James Brown was right when he sang, "This is a man's world."
Well, he was right at least when it comes to the world of tax cheats.
It turns out the overwhelming majority of people who admit they would cheat on their income taxes are men, according to a fascinating study by DDB Worldwide Communications Group, an advertising and marketing firm.
In the survey of more than 6,400 adults, 15 percent of respondents said they are likely to cheat on their taxes. Of that group, 64 percent were men -- most of them single and under the age of 45.
"Men are probably less intimidated about the consequences of getting caught and believe more in their ability to talk their way out of a bad situation," said James Lou, DDB's chief U.S. strategist.
The potential cheaters said they would lie about their tax situation for the obvious reason -- money. Forty-two percent said they are one paycheck away from disaster. The survey also asked cheaters to describe their money style. Forty-five percent said they are spenders rather than savers. No surprise there.
Also not surprisingly, tax cheats admitted they would work a job under the table while getting unemployment benefits, keep the wrong change given to them by a cashier, file a false insurance claim and lie about their income to qualify for free government aid.
When people cheat on their taxes, we all pay. So, frankly, I was happy to see that the IRS is going after people making the big bucks, since their likely cheating adds up to a lot more dollars than the average tax scofflaw.
Newly released IRS statistics show that the agency has significantly increased its audits of the super rich. Audits of people with incomes of $10 million or more increased 73 percent from 2008 to 2009. For those making $5 million to $10 million, the increase was 54 percent. And for folks earning a mere $1 million to $5 million, the figure jumped nearly 25 percent. Audits overall were up 11 percent.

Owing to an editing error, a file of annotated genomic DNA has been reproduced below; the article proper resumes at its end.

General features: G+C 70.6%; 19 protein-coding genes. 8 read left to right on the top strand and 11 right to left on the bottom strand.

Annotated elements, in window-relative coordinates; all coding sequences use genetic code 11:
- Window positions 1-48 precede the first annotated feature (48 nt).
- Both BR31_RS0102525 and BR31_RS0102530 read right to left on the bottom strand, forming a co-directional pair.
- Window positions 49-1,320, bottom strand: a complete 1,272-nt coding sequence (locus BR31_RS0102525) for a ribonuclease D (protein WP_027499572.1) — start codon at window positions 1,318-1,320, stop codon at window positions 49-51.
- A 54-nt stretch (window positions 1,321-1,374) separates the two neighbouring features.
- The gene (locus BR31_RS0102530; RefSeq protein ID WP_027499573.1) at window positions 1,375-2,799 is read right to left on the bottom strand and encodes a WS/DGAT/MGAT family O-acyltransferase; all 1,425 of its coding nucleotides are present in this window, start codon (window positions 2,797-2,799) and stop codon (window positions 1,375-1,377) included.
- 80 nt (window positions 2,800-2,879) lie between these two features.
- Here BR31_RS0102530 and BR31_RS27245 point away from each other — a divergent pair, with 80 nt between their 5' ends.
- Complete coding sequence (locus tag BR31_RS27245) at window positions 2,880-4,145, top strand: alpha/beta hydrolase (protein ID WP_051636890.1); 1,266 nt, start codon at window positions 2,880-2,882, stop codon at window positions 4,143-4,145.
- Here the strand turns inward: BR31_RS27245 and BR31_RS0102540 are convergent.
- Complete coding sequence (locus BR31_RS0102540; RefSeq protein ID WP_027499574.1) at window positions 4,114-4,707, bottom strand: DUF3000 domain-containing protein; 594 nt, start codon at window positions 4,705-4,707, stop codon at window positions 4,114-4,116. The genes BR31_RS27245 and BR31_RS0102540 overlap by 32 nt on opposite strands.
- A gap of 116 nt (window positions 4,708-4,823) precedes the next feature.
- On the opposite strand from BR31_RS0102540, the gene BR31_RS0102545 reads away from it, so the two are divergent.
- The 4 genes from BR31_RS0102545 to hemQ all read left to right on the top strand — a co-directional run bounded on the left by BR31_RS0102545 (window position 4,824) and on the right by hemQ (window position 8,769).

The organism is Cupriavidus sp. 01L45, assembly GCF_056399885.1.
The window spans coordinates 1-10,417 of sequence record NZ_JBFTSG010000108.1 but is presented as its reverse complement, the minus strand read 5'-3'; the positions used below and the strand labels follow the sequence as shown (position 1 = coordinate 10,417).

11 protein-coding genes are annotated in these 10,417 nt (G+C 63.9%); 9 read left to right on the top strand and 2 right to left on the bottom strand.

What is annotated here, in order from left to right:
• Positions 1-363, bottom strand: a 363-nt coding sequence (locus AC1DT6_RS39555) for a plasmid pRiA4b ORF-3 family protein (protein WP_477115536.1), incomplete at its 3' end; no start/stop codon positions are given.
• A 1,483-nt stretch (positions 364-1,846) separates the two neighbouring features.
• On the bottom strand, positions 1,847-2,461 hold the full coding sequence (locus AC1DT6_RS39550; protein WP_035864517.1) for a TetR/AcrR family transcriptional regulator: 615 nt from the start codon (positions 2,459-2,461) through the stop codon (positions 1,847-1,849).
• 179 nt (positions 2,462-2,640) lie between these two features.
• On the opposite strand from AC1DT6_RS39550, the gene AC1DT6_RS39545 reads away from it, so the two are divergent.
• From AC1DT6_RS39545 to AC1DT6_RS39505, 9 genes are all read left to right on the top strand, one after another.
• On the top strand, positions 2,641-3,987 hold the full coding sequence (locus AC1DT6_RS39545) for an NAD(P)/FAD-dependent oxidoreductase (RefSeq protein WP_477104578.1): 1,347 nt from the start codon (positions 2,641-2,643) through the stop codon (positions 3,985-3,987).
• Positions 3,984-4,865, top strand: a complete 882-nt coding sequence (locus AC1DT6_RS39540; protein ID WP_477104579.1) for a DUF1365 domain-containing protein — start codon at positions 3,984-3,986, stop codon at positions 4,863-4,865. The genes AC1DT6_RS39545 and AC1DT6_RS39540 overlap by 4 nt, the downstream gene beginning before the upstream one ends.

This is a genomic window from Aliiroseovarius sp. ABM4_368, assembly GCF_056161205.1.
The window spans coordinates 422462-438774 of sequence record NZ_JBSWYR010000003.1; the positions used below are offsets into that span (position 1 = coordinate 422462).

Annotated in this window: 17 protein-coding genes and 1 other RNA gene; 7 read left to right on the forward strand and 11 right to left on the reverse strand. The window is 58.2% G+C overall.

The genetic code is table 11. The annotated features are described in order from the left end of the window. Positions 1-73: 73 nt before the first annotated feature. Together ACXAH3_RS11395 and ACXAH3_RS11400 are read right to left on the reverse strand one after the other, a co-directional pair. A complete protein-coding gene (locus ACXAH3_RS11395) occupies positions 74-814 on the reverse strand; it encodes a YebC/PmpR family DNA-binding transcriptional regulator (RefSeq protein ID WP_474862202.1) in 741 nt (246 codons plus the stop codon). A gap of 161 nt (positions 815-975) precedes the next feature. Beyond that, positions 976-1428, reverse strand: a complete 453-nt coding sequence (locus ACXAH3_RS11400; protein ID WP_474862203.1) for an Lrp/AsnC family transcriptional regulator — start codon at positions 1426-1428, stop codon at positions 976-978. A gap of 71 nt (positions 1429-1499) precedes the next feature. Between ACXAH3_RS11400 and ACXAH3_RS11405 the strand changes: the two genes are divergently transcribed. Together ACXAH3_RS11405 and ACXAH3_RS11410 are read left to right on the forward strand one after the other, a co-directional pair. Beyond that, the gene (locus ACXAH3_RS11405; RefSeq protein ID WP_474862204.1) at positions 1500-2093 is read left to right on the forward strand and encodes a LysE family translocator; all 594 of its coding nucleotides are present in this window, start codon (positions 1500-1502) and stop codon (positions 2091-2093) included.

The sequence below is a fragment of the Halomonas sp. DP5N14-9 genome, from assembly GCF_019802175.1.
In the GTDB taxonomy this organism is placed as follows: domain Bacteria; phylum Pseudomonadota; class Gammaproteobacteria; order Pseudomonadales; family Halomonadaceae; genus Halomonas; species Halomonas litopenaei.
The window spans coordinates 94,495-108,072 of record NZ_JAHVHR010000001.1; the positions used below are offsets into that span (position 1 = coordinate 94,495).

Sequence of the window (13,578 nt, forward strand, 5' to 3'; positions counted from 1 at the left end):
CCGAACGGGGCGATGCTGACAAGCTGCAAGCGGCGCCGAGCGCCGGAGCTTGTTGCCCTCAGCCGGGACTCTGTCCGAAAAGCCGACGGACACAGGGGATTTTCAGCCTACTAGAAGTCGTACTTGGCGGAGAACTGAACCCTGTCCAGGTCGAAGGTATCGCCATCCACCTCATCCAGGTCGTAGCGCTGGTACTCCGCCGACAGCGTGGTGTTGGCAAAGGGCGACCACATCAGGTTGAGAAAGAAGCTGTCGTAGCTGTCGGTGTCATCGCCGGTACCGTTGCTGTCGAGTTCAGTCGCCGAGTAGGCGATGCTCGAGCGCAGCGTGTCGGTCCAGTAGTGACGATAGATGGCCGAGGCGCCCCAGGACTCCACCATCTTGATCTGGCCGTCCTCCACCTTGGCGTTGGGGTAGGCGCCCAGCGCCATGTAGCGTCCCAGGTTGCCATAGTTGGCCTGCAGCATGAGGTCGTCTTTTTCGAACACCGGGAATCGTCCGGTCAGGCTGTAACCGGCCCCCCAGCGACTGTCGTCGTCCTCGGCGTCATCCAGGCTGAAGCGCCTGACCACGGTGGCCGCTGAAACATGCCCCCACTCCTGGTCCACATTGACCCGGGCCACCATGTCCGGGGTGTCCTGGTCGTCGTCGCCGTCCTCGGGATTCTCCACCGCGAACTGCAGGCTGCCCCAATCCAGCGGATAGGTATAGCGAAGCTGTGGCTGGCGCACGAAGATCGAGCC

Still, there will be tax cheaters who won't miss an opportunity to test the system. Most recently, 14 individuals were charged with fraudulently claiming the first-time homebuyer tax credit. The charges stemmed from a joint effort that began in 2009 between the FBI, IRS, the Department of Housing and Urban Development, the U.S. Attorney's Office and state law enforcement agencies. The agencies were specifically targeting financial schemes related to the federal government's effort to stimulate the economy. As you may recall, in what I still think was a fiscally unwise move, first-time homebuyers for a limited time could get either an $8,000 or a $7,500 tax credit. Which credit people could take depended on when they purchased their homes.
A tax credit is much more valuable than a deduction. A credit reduces dollar for dollar the amount of tax you owe. A deduction merely reduces the amount of your income that is taxable.
So I guess the homebuyer credit was just too good for many cheaters to pass up. Two individuals filed more than 50 returns falsely claiming the credit for the tax year 2008. They got more than $500,000 in refunds.
Among those charged was a longtime IRS employee, who authorities said fraudulently claimed to have purchased his home in 2008 in order to qualify for the credit, even though he purchased his home in 2007 and therefore wasn't eligible.
In February, a Georgia woman who worked as a seasonal employee for the IRS was indicted for using the IRS computer system to help four individuals claim the credit. She was allegedly paid $2,000 to change information in the IRS computer system to make it appear her friends and relatives were eligible for the credit, and now, if convicted, is facing a maximum of five years in prison for the computer fraud charges and a fine of up to $250,000.
"Congress created and modified the homebuyer credit to stimulate the economy and help taxpayers achieve the American Dream, not to line the pockets of wrongdoers," said J. Russell George, the Treasury inspector general for tax administration.
If you're thinking about cheating on your taxes, consider the following statistics: Non-narcotics-related tax crime investigations that led to prosecution referrals were up by almost 17 percent, according to the IRS. And if you're found guilty, well, you're going to serve some time. Unchanged was the roughly 80 percent of people who were sentenced and incarcerated.
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